Is your mom hot? It may explain why guys were following her ?

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Later Kushan Empire has been conquered by White Huns - Central Asian peoples of Xionites and Hephthalites. In result Kushan Empire has been replaced by new Hephthalite Empire, though culturally almost nothing changed (except religion probably).

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Hephthalites or White Huns actually live in the towns.
original.jpg#20895666169
 
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in fortified houses
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and castles near of towns
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 They has very advanced and fashionable culture ( for comparison - in this time ancestors of Modern Europeans yet stay a half-naked barbarians lived in primitive huts).
dyakonova-nv-1980-3.jpg
 
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Their perfectly armed army consisted from cavalry and infantry. They won battles against Sassanid Empire and as result their expeditionary forces break forth to North Caucasus and Black Sea region... How it's ended everyone is known.

klashtorny-savinov-2005-1-05.jpg

 

Later in VI-VII centuries their Empire has been fallen upon joint strikes of Sassanid Empire and mighty Turkic Khaganate. Remnants of Huns flee into India where has been assimilated by locals. From this period  dominance of Turkic people in Central Asian region has been beginned.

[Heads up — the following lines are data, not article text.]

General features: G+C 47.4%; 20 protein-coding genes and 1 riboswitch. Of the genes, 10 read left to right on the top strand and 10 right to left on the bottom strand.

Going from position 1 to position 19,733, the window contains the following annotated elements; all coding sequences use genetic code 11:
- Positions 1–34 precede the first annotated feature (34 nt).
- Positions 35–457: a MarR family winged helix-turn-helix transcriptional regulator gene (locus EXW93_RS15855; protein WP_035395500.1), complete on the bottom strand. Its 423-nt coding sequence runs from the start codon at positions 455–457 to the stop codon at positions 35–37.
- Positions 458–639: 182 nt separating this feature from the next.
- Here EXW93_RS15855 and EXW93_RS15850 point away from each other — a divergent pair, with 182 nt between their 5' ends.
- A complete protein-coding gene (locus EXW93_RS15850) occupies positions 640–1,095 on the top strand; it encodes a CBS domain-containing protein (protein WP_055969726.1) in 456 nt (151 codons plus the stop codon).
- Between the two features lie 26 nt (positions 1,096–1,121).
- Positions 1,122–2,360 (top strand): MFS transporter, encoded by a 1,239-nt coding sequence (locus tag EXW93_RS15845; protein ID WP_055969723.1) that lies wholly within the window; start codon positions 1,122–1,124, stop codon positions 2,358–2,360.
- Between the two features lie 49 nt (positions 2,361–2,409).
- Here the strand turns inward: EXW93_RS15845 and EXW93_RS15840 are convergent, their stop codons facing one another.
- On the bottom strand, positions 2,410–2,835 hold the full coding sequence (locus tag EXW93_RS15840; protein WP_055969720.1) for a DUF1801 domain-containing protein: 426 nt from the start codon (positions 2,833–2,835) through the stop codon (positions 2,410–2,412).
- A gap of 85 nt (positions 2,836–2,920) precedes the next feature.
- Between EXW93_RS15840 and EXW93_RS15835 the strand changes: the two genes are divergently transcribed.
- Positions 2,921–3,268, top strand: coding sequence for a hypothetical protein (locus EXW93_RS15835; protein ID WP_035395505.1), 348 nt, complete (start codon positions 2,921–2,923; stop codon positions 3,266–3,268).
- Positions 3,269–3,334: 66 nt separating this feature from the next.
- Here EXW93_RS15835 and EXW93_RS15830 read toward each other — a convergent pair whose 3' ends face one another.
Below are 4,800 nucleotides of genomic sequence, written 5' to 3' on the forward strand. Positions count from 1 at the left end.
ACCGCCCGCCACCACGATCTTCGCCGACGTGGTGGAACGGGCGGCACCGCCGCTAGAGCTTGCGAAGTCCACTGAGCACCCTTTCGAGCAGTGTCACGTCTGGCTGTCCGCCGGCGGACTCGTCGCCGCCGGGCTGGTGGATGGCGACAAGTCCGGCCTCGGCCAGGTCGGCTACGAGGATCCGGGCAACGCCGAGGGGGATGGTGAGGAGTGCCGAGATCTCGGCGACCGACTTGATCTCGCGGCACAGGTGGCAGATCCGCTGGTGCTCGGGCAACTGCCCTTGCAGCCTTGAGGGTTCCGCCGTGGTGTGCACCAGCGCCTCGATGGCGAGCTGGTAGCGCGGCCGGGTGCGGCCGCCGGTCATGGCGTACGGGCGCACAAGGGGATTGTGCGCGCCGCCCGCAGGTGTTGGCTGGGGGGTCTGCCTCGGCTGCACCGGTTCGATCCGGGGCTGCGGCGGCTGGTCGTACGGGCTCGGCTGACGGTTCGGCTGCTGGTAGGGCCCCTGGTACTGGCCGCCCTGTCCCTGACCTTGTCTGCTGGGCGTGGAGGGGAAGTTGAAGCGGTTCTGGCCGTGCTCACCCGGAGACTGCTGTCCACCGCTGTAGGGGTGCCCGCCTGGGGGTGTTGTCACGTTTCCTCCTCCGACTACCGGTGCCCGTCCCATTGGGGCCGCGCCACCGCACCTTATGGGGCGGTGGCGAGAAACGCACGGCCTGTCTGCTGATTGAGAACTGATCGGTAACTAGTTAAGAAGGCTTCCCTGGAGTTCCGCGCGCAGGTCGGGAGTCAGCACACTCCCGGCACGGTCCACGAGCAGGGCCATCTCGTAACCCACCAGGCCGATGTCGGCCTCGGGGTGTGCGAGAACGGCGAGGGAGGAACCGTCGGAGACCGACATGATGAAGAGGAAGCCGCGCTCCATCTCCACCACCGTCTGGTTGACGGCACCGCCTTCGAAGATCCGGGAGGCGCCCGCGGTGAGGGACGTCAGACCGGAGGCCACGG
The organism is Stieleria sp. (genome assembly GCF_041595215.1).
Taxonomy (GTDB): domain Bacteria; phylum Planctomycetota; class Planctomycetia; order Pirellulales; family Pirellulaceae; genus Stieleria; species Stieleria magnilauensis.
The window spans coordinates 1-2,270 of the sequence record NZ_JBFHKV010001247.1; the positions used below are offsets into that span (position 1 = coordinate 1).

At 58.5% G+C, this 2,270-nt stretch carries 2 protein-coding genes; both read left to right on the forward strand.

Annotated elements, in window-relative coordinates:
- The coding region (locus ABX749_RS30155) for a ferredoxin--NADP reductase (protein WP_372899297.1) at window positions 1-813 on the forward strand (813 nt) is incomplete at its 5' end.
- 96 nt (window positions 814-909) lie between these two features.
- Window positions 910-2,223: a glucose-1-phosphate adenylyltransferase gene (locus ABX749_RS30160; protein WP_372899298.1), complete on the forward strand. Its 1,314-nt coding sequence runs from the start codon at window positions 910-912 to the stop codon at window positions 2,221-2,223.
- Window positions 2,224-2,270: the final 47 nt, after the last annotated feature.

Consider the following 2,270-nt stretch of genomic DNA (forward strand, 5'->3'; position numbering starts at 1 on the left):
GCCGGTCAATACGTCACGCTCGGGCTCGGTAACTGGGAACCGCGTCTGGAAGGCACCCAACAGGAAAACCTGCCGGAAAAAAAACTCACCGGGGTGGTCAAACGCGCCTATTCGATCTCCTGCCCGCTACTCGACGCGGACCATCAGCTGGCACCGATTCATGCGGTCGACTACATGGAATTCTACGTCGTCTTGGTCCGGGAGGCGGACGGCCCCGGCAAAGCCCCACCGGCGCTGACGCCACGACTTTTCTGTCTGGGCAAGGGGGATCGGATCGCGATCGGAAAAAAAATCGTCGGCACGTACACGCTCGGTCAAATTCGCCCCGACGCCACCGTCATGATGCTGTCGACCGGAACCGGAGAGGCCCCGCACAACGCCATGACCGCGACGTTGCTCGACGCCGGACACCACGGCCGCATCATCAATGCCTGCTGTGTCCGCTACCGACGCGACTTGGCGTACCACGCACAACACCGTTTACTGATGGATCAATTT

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More ancient Aryans now. Adronovo culture  2000 BCE.

Indo-Iranian_origins.png
 
336px-Woman_of_Andronovian_culture.jpg
 
sibir_52.jpg

 

They are inventors of chariots and superior warfare methods.
sibir_49.jpg

Their furious expansion happened in 2000 - 1500 BCE, nobody can resist to them, even such powerful civilisations as Ancient Egypt, Ancient India and Schumer fall upon them.

Chariot_spread.png

 

They're builders of  kurgans.

http://pochit.ru/pars_docs/refs/14/13672/13672_html_m265e2408.png

 
These "nomads" live in towns also.

http://rudocs.exdat.com/pars_docs/tw_refs/170/169341/169341_html_5ac1befd.png

http://cat.convdocs.org/pars_docs/refs/123/122289/122289_html_4e7fe4ec.png

imgee27faedcd814e19b797cc678726e0e7-e133

 

 

They build sacred circular cities also. Such Aryan cities can be found in Asia Minor, Middle East, Ural and Central Asia and other places.

arkaim._muzej__1_.jpg

 

maket02.JPG

 

Actually all Indo-Iranian people continue build such circular cities much later - in times of Achaemenid Empire (VI-V BCE) or even in times of Kushan Empire (as this sacred castle of kings in Central Asia).

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hall of kings in this castle.

st039_00.jpg